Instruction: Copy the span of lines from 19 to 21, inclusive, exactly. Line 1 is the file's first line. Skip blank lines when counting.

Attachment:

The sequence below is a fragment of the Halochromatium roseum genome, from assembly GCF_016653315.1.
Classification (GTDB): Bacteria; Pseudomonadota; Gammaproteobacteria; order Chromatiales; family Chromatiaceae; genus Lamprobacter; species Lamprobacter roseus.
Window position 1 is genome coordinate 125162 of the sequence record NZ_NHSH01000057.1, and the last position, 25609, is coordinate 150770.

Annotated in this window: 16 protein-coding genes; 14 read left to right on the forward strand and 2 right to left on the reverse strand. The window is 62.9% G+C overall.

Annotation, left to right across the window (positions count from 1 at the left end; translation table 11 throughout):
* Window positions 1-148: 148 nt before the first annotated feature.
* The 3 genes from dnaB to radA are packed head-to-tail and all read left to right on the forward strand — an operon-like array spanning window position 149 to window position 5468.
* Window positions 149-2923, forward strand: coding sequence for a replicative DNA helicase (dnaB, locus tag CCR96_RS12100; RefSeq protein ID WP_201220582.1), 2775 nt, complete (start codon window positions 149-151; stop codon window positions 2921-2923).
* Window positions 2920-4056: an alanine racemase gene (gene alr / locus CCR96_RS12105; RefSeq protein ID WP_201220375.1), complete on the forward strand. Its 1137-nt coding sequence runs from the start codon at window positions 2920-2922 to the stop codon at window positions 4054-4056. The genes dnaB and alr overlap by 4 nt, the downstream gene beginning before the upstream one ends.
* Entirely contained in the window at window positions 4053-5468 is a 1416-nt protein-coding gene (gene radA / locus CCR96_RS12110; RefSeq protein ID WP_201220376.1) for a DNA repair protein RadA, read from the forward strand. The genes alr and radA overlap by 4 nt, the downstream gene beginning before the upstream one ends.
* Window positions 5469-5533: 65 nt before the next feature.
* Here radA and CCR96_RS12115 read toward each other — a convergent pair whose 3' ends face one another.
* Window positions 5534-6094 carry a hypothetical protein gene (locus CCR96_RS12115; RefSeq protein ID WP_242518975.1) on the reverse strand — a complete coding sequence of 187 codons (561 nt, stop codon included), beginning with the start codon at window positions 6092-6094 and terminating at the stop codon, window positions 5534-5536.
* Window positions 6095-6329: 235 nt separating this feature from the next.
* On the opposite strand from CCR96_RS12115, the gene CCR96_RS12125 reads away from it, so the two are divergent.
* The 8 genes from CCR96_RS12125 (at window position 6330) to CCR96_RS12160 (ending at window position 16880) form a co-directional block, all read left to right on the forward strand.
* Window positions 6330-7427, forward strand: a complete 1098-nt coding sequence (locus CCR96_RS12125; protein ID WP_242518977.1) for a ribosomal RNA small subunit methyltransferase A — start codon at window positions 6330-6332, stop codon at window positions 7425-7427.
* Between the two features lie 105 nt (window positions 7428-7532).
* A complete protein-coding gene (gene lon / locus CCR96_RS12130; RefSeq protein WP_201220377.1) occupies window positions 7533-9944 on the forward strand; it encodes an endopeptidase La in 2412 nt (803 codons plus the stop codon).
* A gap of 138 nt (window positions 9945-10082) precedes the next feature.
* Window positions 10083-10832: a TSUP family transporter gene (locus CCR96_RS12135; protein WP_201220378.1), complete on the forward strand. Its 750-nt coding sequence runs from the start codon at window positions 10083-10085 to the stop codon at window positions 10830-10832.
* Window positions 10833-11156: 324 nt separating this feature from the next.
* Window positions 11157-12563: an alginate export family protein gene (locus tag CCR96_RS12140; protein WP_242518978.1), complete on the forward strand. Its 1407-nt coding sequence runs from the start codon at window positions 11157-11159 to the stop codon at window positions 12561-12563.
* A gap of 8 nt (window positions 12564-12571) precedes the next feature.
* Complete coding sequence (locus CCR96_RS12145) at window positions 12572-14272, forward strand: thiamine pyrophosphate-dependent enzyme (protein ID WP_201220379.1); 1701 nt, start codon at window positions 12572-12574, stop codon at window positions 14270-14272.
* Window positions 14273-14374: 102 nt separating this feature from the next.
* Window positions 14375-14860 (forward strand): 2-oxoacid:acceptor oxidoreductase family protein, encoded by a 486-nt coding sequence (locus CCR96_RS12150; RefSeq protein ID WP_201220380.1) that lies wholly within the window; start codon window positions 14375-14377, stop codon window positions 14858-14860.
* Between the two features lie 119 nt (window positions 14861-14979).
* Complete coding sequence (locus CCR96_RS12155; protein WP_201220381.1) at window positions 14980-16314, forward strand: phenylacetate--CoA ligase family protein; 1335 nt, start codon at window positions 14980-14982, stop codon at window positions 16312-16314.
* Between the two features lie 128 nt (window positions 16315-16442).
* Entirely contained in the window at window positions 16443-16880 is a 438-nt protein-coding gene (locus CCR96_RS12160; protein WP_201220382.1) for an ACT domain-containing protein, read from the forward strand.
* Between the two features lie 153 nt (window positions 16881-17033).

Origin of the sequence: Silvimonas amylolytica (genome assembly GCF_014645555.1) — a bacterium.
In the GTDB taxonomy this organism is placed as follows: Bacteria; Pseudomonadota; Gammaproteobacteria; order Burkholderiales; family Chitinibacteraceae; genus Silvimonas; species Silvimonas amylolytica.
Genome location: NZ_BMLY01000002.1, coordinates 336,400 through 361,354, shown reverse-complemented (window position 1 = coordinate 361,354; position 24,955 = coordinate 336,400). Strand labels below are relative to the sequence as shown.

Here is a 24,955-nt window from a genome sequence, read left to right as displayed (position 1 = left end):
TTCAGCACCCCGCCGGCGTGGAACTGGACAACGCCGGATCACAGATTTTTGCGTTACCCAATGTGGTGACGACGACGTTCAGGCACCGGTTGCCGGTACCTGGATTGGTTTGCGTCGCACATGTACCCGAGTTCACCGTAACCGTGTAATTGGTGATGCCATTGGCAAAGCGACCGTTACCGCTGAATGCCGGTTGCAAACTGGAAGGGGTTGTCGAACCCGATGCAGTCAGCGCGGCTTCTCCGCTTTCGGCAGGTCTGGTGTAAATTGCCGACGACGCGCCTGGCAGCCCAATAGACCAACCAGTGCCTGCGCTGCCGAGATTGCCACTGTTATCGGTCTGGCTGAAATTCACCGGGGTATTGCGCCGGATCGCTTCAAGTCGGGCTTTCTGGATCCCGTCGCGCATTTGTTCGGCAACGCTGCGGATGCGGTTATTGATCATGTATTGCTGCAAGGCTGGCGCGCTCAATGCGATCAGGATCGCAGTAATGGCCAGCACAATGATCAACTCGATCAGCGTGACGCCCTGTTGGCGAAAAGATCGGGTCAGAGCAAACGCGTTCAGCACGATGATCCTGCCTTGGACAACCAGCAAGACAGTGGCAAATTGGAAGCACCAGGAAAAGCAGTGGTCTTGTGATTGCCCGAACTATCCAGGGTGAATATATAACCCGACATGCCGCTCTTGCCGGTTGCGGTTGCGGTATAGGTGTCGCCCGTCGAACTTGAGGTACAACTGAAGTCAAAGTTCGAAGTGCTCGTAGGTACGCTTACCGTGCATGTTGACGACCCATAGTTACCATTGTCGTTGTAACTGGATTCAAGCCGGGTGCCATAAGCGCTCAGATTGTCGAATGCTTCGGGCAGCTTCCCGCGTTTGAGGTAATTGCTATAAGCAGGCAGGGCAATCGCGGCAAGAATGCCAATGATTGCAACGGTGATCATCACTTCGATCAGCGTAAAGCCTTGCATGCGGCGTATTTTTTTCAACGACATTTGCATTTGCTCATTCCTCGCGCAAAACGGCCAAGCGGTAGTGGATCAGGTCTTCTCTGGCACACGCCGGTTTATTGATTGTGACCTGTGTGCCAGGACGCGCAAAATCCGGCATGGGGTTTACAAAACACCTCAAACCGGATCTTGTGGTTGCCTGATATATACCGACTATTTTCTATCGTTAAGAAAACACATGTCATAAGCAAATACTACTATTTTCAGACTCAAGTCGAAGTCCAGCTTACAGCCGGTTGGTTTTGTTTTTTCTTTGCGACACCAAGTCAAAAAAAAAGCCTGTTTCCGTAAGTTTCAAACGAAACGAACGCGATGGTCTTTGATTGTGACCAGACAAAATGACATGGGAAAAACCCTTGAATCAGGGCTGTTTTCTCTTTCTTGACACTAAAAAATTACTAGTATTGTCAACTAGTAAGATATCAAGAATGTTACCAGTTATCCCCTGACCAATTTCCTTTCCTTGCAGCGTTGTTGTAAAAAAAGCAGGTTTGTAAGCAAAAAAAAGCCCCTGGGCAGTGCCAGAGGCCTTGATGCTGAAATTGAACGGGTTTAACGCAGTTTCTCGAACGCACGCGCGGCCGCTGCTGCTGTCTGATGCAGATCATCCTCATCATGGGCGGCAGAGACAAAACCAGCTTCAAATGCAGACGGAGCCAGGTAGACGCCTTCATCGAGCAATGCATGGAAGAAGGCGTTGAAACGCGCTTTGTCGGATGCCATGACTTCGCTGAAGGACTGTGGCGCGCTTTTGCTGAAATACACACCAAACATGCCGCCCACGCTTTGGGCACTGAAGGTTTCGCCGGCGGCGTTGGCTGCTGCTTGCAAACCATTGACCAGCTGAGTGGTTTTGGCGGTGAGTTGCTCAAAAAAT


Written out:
* A complete protein-coding gene (gene lon / locus CCR96_RS12130; RefSeq protein WP_201220377.1) occupies window positions 7533-9944 on the forward strand; it encodes an endopeptidase La in 2412 nt (803 codons plus the stop codon).
* A gap of 138 nt (window positions 9945-10082) precedes the next feature.
* Window positions 10083-10832: a TSUP family transporter gene (locus CCR96_RS12135; protein WP_201220378.1), complete on the forward strand. Its 750-nt coding sequence runs from the start codon at window positions 10083-10085 to the stop codon at window positions 10830-10832.